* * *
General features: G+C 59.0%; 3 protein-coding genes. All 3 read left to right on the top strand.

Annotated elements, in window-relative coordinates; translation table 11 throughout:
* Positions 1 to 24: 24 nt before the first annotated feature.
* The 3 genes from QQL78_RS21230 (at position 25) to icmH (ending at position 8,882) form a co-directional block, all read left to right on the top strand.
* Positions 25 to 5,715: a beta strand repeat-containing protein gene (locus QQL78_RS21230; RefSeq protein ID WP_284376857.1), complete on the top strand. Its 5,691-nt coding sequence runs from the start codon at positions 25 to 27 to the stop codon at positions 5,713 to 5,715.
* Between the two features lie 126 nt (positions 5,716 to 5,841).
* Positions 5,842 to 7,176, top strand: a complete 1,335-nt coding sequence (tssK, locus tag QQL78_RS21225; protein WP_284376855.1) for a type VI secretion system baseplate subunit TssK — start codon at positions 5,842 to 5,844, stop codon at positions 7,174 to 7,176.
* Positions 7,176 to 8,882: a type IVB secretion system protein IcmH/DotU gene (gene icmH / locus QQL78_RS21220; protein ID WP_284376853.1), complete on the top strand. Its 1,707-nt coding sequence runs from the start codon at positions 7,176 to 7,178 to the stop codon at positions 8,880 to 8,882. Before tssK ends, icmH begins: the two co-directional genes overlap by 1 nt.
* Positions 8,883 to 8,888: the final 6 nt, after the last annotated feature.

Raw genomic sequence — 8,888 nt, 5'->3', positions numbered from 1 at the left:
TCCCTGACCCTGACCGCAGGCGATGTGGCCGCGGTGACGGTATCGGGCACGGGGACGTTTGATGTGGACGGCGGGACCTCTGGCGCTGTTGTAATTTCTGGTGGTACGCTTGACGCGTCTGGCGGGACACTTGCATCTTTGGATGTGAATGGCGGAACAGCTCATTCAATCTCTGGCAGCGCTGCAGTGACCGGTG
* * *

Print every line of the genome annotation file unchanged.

General features: G+C 59.0%; 3 protein-coding genes. All 3 read left to right on the top strand.

Annotated elements, in window-relative coordinates; translation table 11 throughout:
* Positions 1 to 24: 24 nt before the first annotated feature.
* The 3 genes from QQL78_RS21230 (at position 25) to icmH (ending at position 8,882) form a co-directional block, all read left to right on the top strand.
* Positions 25 to 5,715: a beta strand repeat-containing protein gene (locus QQL78_RS21230; RefSeq protein ID WP_284376857.1), complete on the top strand. Its 5,691-nt coding sequence runs from the start codon at positions 25 to 27 to the stop codon at positions 5,713 to 5,715.
* Between the two features lie 126 nt (positions 5,716 to 5,841).
* Positions 5,842 to 7,176, top strand: a complete 1,335-nt coding sequence (tssK, locus tag QQL78_RS21225; protein WP_284376855.1) for a type VI secretion system baseplate subunit TssK — start codon at positions 5,842 to 5,844, stop codon at positions 7,174 to 7,176.
* Positions 7,176 to 8,882: a type IVB secretion system protein IcmH/DotU gene (gene icmH / locus QQL78_RS21220; protein ID WP_284376853.1), complete on the top strand. Its 1,707-nt coding sequence runs from the start codon at positions 7,176 to 7,178 to the stop codon at positions 8,880 to 8,882. Before tssK ends, icmH begins: the two co-directional genes overlap by 1 nt.
* Positions 8,883 to 8,888: the final 6 nt, after the last annotated feature.

Raw genomic sequence — 8,888 nt, 5'->3', positions numbered from 1 at the left:
TCCCTGACCCTGACCGCAGGCGATGTGGCCGCGGTGACGGTATCGGGCACGGGGACGTTTGATGTGGACGGCGGGACCTCTGGCGCTGTTGTAATTTCTGGTGGTACGCTTGACGCGTCTGGCGGGACACTTGCATCTTTGGATGTGAATGGCGGAACAGCTCATTCAATCTCTGGCAGCGCTGCAGTGACCGGTG